Date of Award


Document Type


Degree Name

Doctor of Philosophy (PhD)



First Advisor

David J. Smith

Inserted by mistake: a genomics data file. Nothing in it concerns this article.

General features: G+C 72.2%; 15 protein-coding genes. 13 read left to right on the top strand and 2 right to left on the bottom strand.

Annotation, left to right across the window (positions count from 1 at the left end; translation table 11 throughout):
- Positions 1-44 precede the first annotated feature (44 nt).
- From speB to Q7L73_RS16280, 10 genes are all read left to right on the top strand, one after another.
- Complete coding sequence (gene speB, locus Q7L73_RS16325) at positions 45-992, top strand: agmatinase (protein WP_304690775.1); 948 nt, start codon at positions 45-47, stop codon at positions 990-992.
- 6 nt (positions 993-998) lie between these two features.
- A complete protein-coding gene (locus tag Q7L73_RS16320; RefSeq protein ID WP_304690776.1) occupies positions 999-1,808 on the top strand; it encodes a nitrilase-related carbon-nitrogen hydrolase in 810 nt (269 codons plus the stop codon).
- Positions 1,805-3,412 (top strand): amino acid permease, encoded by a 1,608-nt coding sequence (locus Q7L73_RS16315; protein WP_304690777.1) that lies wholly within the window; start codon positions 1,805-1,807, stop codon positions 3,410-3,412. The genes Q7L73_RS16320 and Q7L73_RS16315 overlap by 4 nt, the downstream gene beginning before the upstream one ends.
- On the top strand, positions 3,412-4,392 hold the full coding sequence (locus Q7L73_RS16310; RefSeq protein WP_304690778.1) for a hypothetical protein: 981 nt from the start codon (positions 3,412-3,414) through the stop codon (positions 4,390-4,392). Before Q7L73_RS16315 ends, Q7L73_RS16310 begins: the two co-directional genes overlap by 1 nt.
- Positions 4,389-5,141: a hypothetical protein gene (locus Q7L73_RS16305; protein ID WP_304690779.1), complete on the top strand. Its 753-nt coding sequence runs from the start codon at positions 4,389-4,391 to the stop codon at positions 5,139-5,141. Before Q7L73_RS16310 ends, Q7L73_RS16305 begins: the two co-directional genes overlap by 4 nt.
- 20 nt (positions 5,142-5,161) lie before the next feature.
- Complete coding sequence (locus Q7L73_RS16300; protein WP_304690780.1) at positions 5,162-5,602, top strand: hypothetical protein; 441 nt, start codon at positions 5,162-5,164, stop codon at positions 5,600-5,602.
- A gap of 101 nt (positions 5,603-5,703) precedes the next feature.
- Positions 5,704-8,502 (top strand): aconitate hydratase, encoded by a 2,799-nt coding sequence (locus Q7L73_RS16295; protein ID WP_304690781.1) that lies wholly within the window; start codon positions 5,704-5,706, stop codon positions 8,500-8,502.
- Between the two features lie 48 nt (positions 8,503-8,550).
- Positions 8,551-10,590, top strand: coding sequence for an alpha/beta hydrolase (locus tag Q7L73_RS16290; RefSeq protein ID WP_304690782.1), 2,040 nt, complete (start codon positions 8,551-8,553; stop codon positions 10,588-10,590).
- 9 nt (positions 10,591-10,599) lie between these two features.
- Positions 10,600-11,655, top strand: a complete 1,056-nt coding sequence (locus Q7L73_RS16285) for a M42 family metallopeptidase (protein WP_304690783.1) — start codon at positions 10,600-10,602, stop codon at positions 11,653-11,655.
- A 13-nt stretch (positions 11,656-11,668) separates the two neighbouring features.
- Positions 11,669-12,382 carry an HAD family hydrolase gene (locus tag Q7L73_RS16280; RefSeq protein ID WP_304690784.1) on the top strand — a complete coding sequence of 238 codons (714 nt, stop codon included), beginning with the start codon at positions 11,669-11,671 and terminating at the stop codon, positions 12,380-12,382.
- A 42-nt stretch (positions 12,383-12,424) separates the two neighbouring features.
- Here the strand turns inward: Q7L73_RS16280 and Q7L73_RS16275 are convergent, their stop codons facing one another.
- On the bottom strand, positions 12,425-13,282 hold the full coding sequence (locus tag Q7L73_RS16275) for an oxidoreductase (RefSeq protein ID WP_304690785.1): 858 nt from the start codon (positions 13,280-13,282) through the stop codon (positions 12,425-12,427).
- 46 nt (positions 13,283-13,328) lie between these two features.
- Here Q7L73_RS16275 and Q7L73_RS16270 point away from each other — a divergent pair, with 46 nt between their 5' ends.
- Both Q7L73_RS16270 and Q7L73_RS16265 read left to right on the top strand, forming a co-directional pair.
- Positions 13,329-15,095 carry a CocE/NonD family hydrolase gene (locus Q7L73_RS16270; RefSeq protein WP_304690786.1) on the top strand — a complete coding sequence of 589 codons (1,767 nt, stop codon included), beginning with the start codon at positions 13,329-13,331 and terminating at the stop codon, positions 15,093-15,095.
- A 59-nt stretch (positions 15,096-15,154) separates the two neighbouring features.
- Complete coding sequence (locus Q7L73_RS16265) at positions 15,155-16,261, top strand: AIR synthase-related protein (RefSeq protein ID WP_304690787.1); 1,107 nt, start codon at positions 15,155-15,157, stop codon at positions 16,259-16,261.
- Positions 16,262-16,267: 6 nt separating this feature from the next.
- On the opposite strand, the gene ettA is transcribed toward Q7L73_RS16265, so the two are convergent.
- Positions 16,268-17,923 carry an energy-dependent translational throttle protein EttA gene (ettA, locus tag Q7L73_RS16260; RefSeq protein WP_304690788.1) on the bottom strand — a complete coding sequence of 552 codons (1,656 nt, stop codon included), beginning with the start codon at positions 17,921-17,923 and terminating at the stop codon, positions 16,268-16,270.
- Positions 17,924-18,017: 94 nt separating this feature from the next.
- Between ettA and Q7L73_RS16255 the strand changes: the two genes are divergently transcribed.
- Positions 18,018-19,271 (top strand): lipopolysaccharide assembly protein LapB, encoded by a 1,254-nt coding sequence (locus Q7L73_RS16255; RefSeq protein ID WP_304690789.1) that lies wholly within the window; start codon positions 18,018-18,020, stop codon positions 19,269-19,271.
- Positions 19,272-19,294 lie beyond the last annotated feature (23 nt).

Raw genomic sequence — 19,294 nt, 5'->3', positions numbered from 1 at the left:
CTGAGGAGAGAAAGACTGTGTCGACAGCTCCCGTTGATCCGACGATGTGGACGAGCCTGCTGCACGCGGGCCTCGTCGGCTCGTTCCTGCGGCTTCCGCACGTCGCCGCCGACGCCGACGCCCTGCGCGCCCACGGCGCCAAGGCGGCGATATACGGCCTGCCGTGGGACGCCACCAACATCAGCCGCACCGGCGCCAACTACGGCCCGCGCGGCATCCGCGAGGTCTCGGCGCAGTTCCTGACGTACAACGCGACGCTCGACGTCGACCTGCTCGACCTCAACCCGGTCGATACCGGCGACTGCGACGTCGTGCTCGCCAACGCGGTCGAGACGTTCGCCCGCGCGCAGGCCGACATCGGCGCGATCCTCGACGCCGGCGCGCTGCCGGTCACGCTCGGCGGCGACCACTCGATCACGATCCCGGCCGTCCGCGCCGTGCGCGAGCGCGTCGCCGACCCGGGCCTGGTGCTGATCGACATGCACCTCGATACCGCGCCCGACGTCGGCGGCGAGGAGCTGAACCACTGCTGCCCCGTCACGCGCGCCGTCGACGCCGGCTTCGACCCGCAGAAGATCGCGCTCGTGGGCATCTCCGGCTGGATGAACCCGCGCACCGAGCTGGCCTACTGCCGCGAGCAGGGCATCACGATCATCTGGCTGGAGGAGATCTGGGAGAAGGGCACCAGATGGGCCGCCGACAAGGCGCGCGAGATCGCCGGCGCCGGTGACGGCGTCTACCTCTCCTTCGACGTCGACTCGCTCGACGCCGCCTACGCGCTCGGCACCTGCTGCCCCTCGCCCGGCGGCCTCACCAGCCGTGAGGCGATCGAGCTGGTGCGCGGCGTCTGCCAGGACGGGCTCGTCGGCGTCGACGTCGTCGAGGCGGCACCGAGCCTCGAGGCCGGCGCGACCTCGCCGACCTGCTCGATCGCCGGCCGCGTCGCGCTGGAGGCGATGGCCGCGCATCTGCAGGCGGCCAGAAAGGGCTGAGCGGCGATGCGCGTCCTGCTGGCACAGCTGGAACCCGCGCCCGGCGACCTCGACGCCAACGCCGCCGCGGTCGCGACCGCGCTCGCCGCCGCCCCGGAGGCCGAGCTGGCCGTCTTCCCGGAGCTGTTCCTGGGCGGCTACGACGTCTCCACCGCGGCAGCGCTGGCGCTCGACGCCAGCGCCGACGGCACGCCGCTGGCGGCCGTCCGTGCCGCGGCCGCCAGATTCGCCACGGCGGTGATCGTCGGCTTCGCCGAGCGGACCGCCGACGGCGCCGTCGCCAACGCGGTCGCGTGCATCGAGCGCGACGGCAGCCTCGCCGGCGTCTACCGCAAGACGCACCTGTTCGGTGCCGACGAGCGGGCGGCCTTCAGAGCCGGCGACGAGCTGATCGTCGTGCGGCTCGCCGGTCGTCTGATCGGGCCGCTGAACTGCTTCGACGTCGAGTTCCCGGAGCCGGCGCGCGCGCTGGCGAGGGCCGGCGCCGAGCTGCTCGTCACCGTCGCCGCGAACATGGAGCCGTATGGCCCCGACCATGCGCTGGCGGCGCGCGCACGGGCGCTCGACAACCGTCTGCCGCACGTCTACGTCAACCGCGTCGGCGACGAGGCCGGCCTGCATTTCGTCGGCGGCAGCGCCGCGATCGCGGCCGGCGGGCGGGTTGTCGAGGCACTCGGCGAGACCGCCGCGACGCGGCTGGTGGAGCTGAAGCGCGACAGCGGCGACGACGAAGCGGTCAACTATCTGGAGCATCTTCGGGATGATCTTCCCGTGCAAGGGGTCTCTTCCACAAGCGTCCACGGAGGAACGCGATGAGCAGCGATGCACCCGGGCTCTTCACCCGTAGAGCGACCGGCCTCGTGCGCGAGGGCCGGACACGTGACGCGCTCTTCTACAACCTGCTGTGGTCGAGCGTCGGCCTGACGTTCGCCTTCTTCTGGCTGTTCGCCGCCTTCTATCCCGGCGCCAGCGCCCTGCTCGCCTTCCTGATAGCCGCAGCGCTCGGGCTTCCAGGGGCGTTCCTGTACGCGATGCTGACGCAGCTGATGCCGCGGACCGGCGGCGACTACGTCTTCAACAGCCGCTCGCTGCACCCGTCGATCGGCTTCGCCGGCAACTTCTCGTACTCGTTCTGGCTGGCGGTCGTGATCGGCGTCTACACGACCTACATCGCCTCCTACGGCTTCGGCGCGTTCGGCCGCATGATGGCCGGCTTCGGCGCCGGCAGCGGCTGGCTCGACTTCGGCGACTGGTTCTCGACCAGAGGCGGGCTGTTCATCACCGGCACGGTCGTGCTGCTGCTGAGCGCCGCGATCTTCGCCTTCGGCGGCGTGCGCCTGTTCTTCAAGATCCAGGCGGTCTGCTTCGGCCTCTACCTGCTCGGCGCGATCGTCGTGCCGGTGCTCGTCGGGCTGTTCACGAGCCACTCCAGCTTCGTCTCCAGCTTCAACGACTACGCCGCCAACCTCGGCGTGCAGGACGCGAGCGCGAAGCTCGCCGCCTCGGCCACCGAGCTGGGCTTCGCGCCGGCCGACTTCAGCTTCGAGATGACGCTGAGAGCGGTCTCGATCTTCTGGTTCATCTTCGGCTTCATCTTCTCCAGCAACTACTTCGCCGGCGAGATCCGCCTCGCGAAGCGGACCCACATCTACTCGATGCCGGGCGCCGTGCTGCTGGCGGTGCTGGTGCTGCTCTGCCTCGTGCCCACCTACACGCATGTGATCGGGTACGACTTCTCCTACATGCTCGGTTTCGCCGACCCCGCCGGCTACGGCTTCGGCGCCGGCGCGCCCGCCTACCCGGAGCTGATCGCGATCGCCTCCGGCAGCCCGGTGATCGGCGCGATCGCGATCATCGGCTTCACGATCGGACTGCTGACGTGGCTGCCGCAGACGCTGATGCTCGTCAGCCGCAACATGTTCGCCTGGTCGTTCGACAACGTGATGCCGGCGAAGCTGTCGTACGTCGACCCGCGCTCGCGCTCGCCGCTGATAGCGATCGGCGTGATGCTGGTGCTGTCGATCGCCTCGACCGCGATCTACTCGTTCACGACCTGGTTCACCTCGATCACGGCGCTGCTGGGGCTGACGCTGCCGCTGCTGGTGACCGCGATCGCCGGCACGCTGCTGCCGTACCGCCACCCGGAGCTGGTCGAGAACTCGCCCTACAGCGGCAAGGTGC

This study explores the impact of changing definitions of confession on the critical reception and interpretation of the poetry of Robert Lowell, Sylvia Plath, and Ted Hughes. In light of the ongoing criticism concerning "confessional poetry" in the forty-one years since Robert Lowell's Life Studies (1959) was published, it may seem difficult to justify yet another study of confessional poetry. However, the term has been so thoroughly assimilated into our critical vocabulary that we have lost an authentic sense of its meaning. "Confessional poetry" is in some ways an arbitrary term that has a very tenuous connection with the poetry it purports to describe. Even though the original sense of the term "confession" was a religious one, the term "confessional poetry" was coined in response to specific (and secular) poetic techniques employed by Robert Lowell in Life Studies. Over the past forty-one years, the connotations of the term have become increasingly wide-ranging. Poets as diverse as Lowell, Anne Sexton, Sylvia Plath, Ted Hughes, and Sharon Olds have been called "confessional" poets---as have John Berryman, Theodore Roethke, Frank Bidart, Jack Gilbert, and Louise Gluck. Despite great variation in the extent to which details of these poets' lives appear in their work, even the hint of an autobiographical element to their work often ensures that they will be labeled as "confessional" poets. Consequently, formulating any sort of standard criteria by which to evaluate "confessional poetry" has become very difficult. Further, in the cases of the poets in this study---Robert Lowell, Sylvia Plath, and Ted Hughes---we have often neglected to ask where, specifically, the "confessional" label originates. Since the appearance of W. D. Snodgrass's Heart's Needle and Robert Lowell's Life Studies in 1959, the body of criticism surrounding confessional poetry has functioned as Hepworth and Turner's "external control" of its definition (albeit from many different perspectives). Ultimately, although the central requirements of confessional poetry remain the same---intimacy, a sense of guilt, and a difference in status between the confessor and the confessant---it is still impossible for critics to irrevocably determine what poetry is "confessional" and what is not.